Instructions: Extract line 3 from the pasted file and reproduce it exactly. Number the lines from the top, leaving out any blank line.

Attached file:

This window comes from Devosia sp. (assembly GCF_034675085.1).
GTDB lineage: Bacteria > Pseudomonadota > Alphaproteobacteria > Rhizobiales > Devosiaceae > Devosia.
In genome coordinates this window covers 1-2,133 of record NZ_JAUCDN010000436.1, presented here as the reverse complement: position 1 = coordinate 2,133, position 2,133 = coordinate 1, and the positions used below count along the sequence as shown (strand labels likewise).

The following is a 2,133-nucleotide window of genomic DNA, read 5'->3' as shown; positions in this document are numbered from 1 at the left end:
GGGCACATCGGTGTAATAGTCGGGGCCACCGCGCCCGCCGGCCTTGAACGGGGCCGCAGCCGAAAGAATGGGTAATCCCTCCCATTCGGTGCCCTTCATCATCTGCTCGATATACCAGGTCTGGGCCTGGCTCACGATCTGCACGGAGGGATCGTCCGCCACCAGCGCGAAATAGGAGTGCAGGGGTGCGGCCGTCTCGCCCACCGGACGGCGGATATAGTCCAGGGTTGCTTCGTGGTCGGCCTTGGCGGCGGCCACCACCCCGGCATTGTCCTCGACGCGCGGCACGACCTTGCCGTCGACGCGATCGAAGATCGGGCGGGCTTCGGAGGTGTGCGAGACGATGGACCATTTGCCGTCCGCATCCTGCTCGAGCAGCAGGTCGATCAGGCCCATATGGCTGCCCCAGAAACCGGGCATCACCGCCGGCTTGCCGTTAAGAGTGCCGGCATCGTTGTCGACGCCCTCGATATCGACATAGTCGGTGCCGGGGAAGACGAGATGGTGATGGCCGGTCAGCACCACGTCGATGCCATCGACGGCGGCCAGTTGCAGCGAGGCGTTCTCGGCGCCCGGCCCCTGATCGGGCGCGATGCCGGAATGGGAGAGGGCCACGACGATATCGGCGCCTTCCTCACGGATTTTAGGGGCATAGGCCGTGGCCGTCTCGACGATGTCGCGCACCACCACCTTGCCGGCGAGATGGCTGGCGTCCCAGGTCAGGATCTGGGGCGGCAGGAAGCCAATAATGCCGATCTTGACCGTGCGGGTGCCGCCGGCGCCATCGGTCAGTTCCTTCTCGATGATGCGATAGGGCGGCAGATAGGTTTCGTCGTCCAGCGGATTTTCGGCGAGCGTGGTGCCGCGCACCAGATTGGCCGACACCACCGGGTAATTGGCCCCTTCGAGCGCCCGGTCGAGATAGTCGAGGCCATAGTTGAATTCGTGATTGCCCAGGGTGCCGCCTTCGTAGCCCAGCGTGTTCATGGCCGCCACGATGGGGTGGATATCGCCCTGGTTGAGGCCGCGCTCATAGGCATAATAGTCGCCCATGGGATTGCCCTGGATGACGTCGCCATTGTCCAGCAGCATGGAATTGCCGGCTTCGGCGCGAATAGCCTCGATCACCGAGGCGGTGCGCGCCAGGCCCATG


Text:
In genome coordinates this window covers 1-2,133 of record NZ_JAUCDN010000436.1, presented here as the reverse complement: position 1 = coordinate 2,133, position 2,133 = coordinate 1, and the positions used below count along the sequence as shown (strand labels likewise).